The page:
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Senator Elizabeth Warren (D-MA) made waves on Tuesday after announcing that she'd take broad steps to cancel student loan debt for 42 million Americans on the first day of her presidency.

What's more, the former Harvard Law Professor says she doesn't need Congress to do it.

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US Secretary of Education Betsy DeVos speaks during the fifth meeting of the Federal Commission on School Safety in the Eisenhower Executive Office Building, adjacent to the White House in Washington, DC, August 16, 2018. (Photo by SAUL LOEB/AFP/Getty Images)

Education Secretary Betsy DeVos got taken to task by a U.S. Magistrate Judge for violating a court order imposed by the same judge in a 2018 ruling.

Judge Sallie Kim ordered DeVos and the Education Department to stop pursuing student loan payments from students of Corinthian Colleges because the for-profit colleges became defunct in 2015.

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US Secretary of Education Betsy DeVos speaks during the fifth meeting of the Federal Commission on School Safety in the Eisenhower Executive Office Building, adjacent to the White House in Washington, DC, August 16, 2018. (Photo by SAUL LOEB/AFP/Getty Images)

Attorneys General from 19 states and the District of Columbia filed a lawsuit against Betsy DeVos and her Department of Education (DoE) after she ordered delays for student borrower defense rules slated for July 1, 2017. On Wednesday, the federal court ruled against the Trump administration official.

U.S. District Court Judge Randolph Moss ruled in favor of the Attorneys General. In his ruling, he stated:

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WASHINGTON, DC - MAY 23: Office of Management and Budget Director Mick Mulvaney holds a news conference to discuss the Trump Administration's proposed FY2017 federal budget in the Brady Press Briefing Room at the White House May 23, 2017 in Washington, DC. Calling it a "New Foundation for American Greatness," the $4.1 trillion budget for would cut programs for the poor, including health care, food stamps, student loans and disability payments while offering big tax cuts for the wealthy. (Photo by Chip Somodevilla/Getty Images)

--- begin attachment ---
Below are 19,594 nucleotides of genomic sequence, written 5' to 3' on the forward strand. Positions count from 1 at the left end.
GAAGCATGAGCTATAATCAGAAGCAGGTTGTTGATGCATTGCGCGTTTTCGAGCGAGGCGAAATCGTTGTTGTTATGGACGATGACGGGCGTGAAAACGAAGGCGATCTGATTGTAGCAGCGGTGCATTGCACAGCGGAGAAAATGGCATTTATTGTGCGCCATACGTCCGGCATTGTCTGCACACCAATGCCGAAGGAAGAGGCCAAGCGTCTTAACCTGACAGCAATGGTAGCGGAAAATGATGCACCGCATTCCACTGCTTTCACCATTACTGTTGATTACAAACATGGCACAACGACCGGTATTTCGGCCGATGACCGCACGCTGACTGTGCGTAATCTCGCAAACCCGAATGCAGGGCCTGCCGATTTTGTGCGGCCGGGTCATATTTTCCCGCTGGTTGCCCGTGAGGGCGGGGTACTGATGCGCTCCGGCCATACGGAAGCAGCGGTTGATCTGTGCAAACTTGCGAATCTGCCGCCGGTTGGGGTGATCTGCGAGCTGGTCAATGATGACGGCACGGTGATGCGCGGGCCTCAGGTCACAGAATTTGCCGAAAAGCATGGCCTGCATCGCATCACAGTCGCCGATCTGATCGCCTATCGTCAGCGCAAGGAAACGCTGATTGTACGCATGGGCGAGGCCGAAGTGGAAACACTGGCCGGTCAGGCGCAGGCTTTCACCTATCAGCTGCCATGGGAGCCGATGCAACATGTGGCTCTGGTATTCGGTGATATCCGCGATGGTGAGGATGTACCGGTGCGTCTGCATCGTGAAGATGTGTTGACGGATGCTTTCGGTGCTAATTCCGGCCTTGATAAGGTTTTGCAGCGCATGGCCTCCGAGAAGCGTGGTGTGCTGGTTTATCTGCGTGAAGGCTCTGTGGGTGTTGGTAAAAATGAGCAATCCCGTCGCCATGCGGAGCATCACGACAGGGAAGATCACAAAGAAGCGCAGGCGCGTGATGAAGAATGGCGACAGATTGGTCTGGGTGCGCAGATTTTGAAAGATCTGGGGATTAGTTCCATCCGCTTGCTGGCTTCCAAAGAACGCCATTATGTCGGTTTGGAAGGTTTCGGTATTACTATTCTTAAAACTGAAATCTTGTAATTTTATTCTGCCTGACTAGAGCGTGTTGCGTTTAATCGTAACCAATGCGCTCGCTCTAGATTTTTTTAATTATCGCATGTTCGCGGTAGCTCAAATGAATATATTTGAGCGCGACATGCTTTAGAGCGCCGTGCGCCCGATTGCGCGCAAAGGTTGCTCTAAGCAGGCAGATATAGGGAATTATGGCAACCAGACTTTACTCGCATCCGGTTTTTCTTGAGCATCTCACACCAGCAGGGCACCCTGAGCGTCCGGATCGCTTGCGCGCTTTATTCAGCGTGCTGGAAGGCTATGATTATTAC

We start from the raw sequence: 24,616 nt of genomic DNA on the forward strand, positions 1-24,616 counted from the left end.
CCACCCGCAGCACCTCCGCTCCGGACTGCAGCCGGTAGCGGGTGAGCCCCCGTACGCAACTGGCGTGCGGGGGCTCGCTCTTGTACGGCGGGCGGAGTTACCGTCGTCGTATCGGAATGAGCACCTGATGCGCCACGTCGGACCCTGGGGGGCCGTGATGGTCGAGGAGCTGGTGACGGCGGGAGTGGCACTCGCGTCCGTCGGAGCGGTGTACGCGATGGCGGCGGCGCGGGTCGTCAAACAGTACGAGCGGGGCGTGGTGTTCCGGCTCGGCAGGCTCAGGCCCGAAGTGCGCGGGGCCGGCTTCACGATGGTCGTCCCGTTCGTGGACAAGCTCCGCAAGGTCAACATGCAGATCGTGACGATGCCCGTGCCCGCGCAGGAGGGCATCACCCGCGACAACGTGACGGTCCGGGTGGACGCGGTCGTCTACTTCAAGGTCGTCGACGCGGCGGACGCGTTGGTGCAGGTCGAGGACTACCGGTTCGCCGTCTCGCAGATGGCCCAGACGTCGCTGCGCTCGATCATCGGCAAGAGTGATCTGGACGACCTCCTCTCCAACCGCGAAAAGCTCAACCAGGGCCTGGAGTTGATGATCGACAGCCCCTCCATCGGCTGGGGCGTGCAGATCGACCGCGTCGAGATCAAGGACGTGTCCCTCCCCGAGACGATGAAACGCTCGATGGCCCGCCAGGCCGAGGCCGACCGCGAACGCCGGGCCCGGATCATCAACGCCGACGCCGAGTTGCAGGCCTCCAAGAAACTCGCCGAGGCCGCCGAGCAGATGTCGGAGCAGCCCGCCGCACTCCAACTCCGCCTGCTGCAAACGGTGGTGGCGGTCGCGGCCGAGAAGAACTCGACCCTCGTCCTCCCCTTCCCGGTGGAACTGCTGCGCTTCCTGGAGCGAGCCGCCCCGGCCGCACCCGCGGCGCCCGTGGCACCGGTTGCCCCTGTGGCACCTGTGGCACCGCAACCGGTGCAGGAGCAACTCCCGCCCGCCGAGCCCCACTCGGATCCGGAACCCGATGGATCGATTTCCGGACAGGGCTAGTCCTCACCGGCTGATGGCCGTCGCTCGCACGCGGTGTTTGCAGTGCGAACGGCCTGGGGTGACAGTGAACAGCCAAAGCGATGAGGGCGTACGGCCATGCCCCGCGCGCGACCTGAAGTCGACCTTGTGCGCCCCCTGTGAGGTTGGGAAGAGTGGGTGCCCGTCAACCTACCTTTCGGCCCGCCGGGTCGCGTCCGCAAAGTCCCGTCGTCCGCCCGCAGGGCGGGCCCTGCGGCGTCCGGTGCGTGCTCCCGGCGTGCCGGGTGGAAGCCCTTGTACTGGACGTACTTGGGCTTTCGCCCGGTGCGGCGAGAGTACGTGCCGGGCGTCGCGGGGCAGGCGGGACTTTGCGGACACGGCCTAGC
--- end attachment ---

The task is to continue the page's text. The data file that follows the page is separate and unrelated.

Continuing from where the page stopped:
Seth Frotman, student loan ombudsman at the Consumer Financial Protection Bureau (CFPB) submitted a letter of resignation to his boss, Acting Director of the CFPB, Mick Mulvaney. It begins as most resignations would, but quickly veers into an indictment of the motives and mindset of the Trump administration.

"It is with great regret that I tender my resignation as the Consumer Financial Protection Bureau's Student Loan Ombudsman," Frotman begins. "It has been the honor of a lifetime to spend the past seven years working to protect American consumers; first under Holly Petraeus as the Bureau defended America's military families from predatory lenders, for-profit colleges, and other unscrupulous businesses, and most recently leading the Bureau's work on behalf of the 44 million Americans struggling with student loan debt."

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Thousands of student loan recipients may not have to pay back their student loan debts––because lenders appear to have lost critical paperwork. Insufficient ownership records (among other missing documentation) have left creditors unable to collect the affected debts in court, according to a New York Times report.

The National Collegiate Student Loan Trusts, one of the nation’s largest owners of private student loans, has struggled to produce ownership records of its loans, which were originally bundled and sold by banks to investorsthrough a process known as securitization. None of these private loans were guaranteed by the federal government. In a recent legal filing, National Collegiate’s lawyers caution, “As news of the servicing issues and the trusts’ inability to produce the documents needed to foreclose on loans spreads, the likelihood of more defaults rises.”

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WASHINGTON, DC - MARCH 12: Richard Cordray, nominee for director of the Consumer Financial Protection Bureau, testifies at a confirmation hearing before the Senate Committee on Banking, Housing and Urban Affairs on March 12, 2013 in Washington, DC. Cordray testified that he doesn't see a "one-size-fits-all solution" to financial challenges and stressed the importance of transparency in the bureau's work. (Photo by T.J. Kirkpatrick/Getty Images)

[DIGEST: Fortune, Buzzfeed, Business Insider, New York Times]

The U.S. Consumer Financial Protection Bureau brought federal suit this month against Navient, the United States’ largest student loan servicer. The CFPB accused the company of “systematically and illegally failing borrowers at every stage of repayment.” The lawsuit seeks restitution for those affected, as well as money penalties.

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Stanford graduate students (CREDIT: AP/PAUL SAKUMA)

Last week, Stanford University announced that more accepted students won’t have to pay anything for tuition, which normally runs nearly $46,000 a year.

Students whose families make less than $125,000 a year and have assets worth $300,000 or less, including home equity but excluding anything that they have saved in retirement accounts, won’t have to pay tuition. Students whose families make less than $65,000 also won’t have to pay for room and board, which can run about another $14,100. Scholarships or grants will cover the costs instead, and the school has a $21 billion endowment. The thresholds were previously $100,000 for free tuition and $60,000 for free room and board.

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